Some schools may choose to become academies (as is happening with Harrogate Grammar School), taking a 'top slice' of the education budget with them. They are not under a statutory duty to admit a child where the academy is named on the statement. The arrangements are made directly though the academy sponsor and the Secretary of State for Education via the funding agreement. It would only be statutory to admit a child if expressly included in the agreement. Even then enforcement may not be straightforward. Will these children be cast from pillar to post?
Children shifted from statements onto School Action or School Action Plus would have no precedence when applying for schools. Transition from Primary to Secondary can be exceptionally fraught for many children with autism. The choice for these children will be curtailed.
Children are categorised on School Action Plus if outside professionals are involved - that is educational psychologists, outreach services, speech and language therapists. Is North Yorkshire suggesting teachers are so competent that they can provide these services instead? Or would this be another way of cutting services to a cohort of children?
North Yorkshire currently maintains around 1000 fewer statements per year than the peak in 2003 and it maintains fewer statements as a percentage of the school population than 93% of other local authorities. Why is it unsustainable for the county to maintain the current level when the vast majority of other local authorities maintain more?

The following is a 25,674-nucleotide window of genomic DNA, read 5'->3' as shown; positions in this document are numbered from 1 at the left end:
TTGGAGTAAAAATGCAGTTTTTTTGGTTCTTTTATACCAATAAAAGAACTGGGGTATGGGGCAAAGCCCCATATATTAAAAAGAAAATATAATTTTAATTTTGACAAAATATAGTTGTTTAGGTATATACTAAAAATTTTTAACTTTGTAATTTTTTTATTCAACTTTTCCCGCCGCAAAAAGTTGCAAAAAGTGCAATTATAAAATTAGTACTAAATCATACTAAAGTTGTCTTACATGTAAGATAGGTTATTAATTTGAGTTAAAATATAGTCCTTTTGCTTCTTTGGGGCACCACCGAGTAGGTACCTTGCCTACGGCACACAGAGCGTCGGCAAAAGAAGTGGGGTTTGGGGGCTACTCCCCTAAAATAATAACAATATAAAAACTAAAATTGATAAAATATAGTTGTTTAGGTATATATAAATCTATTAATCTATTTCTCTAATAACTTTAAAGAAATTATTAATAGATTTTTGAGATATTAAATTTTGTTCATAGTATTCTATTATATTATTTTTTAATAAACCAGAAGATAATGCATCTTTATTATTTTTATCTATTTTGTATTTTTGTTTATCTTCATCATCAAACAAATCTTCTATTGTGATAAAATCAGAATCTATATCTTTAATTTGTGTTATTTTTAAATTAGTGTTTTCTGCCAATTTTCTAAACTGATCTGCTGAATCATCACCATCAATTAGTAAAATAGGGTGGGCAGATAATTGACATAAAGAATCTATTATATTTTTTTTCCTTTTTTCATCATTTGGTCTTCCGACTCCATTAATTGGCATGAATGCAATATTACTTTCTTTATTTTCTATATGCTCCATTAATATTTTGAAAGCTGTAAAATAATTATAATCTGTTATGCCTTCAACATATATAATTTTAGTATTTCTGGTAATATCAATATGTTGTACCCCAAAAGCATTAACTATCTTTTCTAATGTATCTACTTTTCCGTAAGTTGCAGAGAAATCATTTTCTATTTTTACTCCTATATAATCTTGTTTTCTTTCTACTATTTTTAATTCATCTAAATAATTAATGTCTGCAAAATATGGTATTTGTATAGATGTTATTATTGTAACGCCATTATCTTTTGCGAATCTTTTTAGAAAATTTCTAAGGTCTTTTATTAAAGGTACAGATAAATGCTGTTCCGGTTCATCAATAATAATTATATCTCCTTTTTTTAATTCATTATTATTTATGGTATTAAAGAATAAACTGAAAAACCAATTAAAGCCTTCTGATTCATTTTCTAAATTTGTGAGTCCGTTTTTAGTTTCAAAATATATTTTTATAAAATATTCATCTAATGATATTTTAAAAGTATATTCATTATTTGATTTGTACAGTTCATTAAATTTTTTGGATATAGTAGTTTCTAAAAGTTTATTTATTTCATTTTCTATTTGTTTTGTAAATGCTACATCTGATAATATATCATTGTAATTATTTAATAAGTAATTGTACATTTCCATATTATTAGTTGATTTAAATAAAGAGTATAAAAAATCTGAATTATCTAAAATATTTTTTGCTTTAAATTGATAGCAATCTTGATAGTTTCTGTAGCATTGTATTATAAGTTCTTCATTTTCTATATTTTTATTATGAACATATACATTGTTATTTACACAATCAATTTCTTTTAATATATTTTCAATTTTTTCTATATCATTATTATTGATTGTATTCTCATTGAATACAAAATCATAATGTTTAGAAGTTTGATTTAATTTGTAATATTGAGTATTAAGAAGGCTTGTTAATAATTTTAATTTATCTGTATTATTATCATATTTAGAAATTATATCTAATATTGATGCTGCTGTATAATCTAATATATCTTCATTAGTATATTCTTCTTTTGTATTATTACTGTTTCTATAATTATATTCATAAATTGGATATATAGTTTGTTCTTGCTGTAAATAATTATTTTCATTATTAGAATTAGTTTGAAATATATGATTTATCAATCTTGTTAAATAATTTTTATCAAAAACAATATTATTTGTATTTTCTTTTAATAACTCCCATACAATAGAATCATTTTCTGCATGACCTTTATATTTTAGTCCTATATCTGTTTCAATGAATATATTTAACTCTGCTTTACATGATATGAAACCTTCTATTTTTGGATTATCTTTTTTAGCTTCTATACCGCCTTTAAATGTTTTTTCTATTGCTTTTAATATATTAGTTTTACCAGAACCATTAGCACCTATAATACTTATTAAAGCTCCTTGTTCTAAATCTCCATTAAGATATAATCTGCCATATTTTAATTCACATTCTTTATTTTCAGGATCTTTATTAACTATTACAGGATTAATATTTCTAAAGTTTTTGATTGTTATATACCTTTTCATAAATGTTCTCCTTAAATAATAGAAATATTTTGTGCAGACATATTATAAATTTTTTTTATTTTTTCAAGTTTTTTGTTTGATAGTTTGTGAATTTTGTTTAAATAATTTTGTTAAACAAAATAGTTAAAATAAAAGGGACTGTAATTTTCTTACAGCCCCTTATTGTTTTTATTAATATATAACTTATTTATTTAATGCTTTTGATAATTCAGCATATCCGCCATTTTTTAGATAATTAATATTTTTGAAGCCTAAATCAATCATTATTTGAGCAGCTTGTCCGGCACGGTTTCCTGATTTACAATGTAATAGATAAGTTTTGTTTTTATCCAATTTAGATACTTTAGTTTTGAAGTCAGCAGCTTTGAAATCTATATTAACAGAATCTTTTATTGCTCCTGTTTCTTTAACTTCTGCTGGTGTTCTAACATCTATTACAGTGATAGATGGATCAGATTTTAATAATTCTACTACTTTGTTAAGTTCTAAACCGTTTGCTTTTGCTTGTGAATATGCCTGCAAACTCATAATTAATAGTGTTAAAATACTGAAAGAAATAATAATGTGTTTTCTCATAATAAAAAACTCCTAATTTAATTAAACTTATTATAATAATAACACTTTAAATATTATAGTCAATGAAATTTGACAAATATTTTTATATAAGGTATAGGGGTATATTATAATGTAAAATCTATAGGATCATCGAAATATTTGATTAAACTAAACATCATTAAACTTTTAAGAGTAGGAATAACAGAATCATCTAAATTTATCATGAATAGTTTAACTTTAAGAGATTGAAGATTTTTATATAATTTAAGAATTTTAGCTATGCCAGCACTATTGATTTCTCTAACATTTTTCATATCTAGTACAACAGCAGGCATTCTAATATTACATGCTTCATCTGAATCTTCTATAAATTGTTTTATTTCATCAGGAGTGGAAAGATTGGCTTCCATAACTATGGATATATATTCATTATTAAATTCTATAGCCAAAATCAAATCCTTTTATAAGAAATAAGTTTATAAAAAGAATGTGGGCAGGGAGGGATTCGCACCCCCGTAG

The County has already been through this process once before. It already delegates a large amount of money to schools - expecting them to fund the equivalent of 20 hours for a child on School Action or School Action Plus. This is high compared to many other local authorities. How many equivalent TA hours is North Yorkshire proposing to delegate now?
What are the benefits of a statement? Children must go through a thorough assessment of need by a multi-disciplinary team, usually involving a speech and language therapist, an educational psychologist, the school, and a specialist outreach teacher. Advice is sought from the child's paediatrician and social services, and any other relevant professional. These professionals write reports that form the basis of the statement. Each of the child's needs and the provision required are set out. Once the statement is issued the local authority are legally bound to provide the provision. Any changes to a statement involve a review process which involve protections set out in law, with an appeal to the SEND tribunal process always an option.
Children on School Action and School Action Plus go through no such rigorous assessment process, and any provision put in place carries no legal weight. A school or local authority can withdraw that provision at any time without any option to appeal by parents.
Are these proposed changes about capping the amount of money spent on children with high level needs, or cutting the amount? If so, how much money is the county looking to cut?
And finally: why isn't North Yorkshire consulting with the children and families these proposals will affect?
For a greater discussion of delegated funding versus statements see here
School response form
Schools consultation meeting